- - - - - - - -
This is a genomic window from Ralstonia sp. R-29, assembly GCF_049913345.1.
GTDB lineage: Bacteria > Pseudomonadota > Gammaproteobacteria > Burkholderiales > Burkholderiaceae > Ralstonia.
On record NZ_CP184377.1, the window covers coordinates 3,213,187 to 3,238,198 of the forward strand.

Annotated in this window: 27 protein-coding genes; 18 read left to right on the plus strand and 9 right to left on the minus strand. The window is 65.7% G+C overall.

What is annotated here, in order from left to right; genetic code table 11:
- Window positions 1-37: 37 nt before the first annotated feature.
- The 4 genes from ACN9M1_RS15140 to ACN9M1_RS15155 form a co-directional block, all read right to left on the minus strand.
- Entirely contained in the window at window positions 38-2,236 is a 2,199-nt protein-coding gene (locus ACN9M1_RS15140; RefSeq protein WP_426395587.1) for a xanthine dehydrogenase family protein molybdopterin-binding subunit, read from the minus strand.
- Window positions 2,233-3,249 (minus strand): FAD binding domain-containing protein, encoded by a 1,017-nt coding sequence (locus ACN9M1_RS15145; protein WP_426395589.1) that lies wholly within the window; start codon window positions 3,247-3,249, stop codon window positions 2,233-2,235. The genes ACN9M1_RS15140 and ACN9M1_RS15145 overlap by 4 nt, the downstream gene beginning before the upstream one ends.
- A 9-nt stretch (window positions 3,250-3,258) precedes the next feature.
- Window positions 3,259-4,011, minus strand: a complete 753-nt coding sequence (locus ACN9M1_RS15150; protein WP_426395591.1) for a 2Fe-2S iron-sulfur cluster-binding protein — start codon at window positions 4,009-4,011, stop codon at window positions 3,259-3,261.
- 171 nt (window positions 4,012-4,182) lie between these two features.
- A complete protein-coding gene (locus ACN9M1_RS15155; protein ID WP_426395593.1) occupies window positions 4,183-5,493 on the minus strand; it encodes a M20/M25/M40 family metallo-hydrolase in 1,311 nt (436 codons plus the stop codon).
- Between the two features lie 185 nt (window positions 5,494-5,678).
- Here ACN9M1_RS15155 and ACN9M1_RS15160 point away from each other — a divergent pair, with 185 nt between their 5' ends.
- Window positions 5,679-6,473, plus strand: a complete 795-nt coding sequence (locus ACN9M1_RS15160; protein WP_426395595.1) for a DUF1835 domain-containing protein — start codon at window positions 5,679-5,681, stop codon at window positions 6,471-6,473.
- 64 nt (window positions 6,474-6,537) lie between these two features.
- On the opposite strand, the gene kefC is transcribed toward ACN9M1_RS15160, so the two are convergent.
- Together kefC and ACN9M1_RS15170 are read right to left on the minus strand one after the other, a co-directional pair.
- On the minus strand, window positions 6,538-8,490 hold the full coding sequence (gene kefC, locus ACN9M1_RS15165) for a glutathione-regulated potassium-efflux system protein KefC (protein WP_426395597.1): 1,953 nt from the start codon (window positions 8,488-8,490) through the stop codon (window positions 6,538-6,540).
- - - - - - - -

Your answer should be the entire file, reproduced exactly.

This is a genomic window from Ralstonia sp. R-29, assembly GCF_049913345.1.
GTDB lineage: Bacteria > Pseudomonadota > Gammaproteobacteria > Burkholderiales > Burkholderiaceae > Ralstonia.
On record NZ_CP184377.1, the window covers coordinates 3,213,187 to 3,238,198 of the forward strand.

Annotated in this window: 27 protein-coding genes; 18 read left to right on the plus strand and 9 right to left on the minus strand. The window is 65.7% G+C overall.

What is annotated here, in order from left to right; genetic code table 11:
- Window positions 1-37: 37 nt before the first annotated feature.
- The 4 genes from ACN9M1_RS15140 to ACN9M1_RS15155 form a co-directional block, all read right to left on the minus strand.
- Entirely contained in the window at window positions 38-2,236 is a 2,199-nt protein-coding gene (locus ACN9M1_RS15140; RefSeq protein WP_426395587.1) for a xanthine dehydrogenase family protein molybdopterin-binding subunit, read from the minus strand.
- Window positions 2,233-3,249 (minus strand): FAD binding domain-containing protein, encoded by a 1,017-nt coding sequence (locus ACN9M1_RS15145; protein WP_426395589.1) that lies wholly within the window; start codon window positions 3,247-3,249, stop codon window positions 2,233-2,235. The genes ACN9M1_RS15140 and ACN9M1_RS15145 overlap by 4 nt, the downstream gene beginning before the upstream one ends.
- A 9-nt stretch (window positions 3,250-3,258) precedes the next feature.
- Window positions 3,259-4,011, minus strand: a complete 753-nt coding sequence (locus ACN9M1_RS15150; protein WP_426395591.1) for a 2Fe-2S iron-sulfur cluster-binding protein — start codon at window positions 4,009-4,011, stop codon at window positions 3,259-3,261.
- 171 nt (window positions 4,012-4,182) lie between these two features.
- A complete protein-coding gene (locus ACN9M1_RS15155; protein ID WP_426395593.1) occupies window positions 4,183-5,493 on the minus strand; it encodes a M20/M25/M40 family metallo-hydrolase in 1,311 nt (436 codons plus the stop codon).
- Between the two features lie 185 nt (window positions 5,494-5,678).
- Here ACN9M1_RS15155 and ACN9M1_RS15160 point away from each other — a divergent pair, with 185 nt between their 5' ends.
- Window positions 5,679-6,473, plus strand: a complete 795-nt coding sequence (locus ACN9M1_RS15160; protein WP_426395595.1) for a DUF1835 domain-containing protein — start codon at window positions 5,679-5,681, stop codon at window positions 6,471-6,473.
- 64 nt (window positions 6,474-6,537) lie between these two features.
- On the opposite strand, the gene kefC is transcribed toward ACN9M1_RS15160, so the two are convergent.
- Together kefC and ACN9M1_RS15170 are read right to left on the minus strand one after the other, a co-directional pair.
- On the minus strand, window positions 6,538-8,490 hold the full coding sequence (gene kefC, locus ACN9M1_RS15165) for a glutathione-regulated potassium-efflux system protein KefC (protein WP_426395597.1): 1,953 nt from the start codon (window positions 8,488-8,490) through the stop codon (window positions 6,538-6,540).